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How to cook a moist bone-in ham with glaze

  • This undated photo provided by America's Test Kitchen shows Glazed Spiral Sliced Ham in Brookline, Mass. This recipe appears in “Cook’s Illustrated All-Time Best Holiday Entertaining.” (Joe Keller/America's Test Kitchen via AP) Joe Keller

  • This undated photo provided by America's Test Kitchen shows the cookbook “Cook’s Illustrated All-Time Best Holiday Entertaining.” (America's Test Kitchen via AP)



America’s Test Kitchen
Tuesday, May 15, 2018

Heating and glazing a cured ham seems effortless, but many recipes yield leathery meat in an overly sweet glaze.

Bone-in hams, labeled “with natural juices,” have the best flavor, and spiral-sliced ones make carving a cinch, but too much time in the oven can ruin even the best ham on the market, so we focused on reducing the cooking time.

Soaking the ham in hot water shaved off a full hour, and using an oven bag further reduced the cooking time while also containing the ham’s moisture.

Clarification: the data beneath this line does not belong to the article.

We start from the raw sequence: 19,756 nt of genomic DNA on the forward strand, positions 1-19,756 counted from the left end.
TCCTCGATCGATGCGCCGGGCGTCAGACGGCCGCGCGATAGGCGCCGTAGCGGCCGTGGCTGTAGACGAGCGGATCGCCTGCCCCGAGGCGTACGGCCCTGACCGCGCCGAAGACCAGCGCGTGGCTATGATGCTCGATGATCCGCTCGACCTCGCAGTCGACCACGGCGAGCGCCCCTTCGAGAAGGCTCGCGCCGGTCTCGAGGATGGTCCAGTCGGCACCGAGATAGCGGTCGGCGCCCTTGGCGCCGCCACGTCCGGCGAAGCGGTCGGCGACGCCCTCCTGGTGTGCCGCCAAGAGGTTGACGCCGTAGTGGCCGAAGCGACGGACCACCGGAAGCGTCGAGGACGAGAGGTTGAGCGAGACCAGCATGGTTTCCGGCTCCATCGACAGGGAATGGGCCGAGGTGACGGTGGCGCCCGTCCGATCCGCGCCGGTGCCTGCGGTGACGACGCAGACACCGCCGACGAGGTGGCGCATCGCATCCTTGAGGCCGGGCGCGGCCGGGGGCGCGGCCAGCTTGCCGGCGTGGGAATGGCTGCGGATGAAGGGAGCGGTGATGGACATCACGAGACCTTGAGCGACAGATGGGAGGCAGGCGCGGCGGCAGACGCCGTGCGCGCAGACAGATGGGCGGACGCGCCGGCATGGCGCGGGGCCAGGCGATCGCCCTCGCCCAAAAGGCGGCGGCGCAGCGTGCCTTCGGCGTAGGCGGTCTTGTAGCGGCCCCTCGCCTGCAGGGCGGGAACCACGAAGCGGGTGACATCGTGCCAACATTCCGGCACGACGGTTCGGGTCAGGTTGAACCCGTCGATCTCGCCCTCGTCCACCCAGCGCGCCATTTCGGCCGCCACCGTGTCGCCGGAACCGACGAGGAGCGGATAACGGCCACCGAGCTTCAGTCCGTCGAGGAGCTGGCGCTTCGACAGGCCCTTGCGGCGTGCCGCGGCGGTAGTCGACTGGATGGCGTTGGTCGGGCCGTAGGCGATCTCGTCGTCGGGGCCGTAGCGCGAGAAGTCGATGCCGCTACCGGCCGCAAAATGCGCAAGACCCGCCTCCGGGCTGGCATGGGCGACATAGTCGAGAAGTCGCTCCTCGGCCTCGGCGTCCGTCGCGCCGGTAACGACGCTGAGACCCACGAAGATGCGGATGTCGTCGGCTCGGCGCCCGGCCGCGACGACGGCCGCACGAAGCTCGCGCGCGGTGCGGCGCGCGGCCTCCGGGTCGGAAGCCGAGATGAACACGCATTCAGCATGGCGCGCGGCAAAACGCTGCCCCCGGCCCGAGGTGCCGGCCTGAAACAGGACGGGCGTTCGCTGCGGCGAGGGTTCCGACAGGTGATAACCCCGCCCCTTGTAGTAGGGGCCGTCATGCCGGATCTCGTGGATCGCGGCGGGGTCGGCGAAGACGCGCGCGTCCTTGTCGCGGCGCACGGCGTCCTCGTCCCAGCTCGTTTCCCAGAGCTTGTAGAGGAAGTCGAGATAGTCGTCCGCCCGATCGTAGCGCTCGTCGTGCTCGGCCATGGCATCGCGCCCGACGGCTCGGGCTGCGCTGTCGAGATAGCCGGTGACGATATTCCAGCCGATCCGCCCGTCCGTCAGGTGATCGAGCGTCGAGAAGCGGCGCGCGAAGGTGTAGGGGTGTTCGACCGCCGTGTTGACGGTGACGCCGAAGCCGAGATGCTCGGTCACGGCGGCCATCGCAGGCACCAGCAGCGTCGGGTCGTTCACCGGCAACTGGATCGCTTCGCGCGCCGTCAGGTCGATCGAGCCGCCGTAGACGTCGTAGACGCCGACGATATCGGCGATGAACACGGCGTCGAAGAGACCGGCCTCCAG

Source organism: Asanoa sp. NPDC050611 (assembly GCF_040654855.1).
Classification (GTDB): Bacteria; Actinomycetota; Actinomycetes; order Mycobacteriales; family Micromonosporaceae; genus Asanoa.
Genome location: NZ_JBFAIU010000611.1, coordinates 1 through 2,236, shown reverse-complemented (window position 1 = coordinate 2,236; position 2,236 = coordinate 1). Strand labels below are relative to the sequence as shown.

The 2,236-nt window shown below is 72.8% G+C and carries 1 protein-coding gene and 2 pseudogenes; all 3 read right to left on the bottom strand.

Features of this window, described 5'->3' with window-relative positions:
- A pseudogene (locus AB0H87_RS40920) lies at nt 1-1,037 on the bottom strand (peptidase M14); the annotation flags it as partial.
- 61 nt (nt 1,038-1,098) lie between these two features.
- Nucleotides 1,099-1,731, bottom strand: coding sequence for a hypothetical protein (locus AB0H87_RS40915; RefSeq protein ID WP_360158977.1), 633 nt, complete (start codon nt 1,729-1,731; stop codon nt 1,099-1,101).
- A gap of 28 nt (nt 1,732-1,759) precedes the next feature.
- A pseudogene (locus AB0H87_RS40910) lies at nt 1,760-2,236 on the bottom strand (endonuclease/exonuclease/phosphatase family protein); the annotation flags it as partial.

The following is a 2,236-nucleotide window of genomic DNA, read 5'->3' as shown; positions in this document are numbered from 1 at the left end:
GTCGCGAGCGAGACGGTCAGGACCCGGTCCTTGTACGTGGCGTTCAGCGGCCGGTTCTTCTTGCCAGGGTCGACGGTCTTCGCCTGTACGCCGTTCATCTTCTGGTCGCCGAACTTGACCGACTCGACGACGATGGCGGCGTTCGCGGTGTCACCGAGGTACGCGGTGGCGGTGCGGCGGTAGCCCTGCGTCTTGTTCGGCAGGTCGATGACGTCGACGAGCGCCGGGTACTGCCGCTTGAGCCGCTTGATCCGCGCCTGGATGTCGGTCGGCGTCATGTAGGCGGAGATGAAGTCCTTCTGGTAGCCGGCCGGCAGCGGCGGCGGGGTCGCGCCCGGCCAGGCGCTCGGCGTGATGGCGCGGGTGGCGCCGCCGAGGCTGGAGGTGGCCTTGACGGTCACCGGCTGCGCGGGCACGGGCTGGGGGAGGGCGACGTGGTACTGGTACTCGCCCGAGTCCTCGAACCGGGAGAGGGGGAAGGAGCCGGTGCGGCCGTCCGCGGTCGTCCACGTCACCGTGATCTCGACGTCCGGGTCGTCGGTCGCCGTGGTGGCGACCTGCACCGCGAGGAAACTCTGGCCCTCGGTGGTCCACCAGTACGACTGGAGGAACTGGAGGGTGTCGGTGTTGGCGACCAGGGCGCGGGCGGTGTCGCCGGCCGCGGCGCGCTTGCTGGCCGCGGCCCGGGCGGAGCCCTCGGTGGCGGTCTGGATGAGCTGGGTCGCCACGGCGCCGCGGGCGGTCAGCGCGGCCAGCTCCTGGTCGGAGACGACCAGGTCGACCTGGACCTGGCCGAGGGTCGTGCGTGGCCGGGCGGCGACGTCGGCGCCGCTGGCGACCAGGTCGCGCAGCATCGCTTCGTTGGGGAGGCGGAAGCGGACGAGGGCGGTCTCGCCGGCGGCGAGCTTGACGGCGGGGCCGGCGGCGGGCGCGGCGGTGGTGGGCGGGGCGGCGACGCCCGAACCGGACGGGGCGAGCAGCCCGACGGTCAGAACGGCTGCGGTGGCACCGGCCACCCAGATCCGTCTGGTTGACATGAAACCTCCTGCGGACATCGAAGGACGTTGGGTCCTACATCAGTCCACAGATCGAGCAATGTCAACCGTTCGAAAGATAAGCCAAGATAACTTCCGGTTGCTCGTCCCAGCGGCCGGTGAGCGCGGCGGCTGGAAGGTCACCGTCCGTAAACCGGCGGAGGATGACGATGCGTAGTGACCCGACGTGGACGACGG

Glazed Spiral Ham

1 spiral-sliced bone-in half ham, 7 to 10 pounds

1 large plastic oven bag

Maple Orange Glaze:

¾ cup maple syrup

½ cup orange marmalade

2 tablespoons butter

1 tablespoon Dijon mustard

1 teaspoon pepper

¼ teaspoon cinnamon

Leaving ham’s inner plastic or foil covering intact, place ham in large container and cover with hot water; set aside for 45 minutes. Drain and cover again with hot water; set aside for another 45 minutes.

Adjust oven rack to lowest position and heat oven to 250 degrees. Unwrap and place ham in oven bag. Set ham cut side down in large roasting pan and cut 4 slits in top of bag with knife.

Bake ham until center registers 100 degrees, 1 to 1½ hours (about 10 minutes per pound).

To make the glaze: Combine ingredients in small saucepan and cook over medium heat, stirring occasionally, until reduced to 1 cup, 5 to 10 minutes; set aside.

Remove ham from oven and increase oven temperature to 350 degrees. Cut open oven bag and roll back sides to expose ham. Brush ham with one-third of glaze and return to oven until glaze becomes sticky, about 10 minutes.

Remove ham from oven, transfer to carving board, and brush entire ham with another third of glaze. Tent ham with aluminum foil and let rest for 15 minutes. While ham rests, add 4 to 6 tablespoons of ham juices to remaining one-third of glaze and cook over medium heat until thick but fluid sauce forms. Carve and serve ham, passing sauce separately.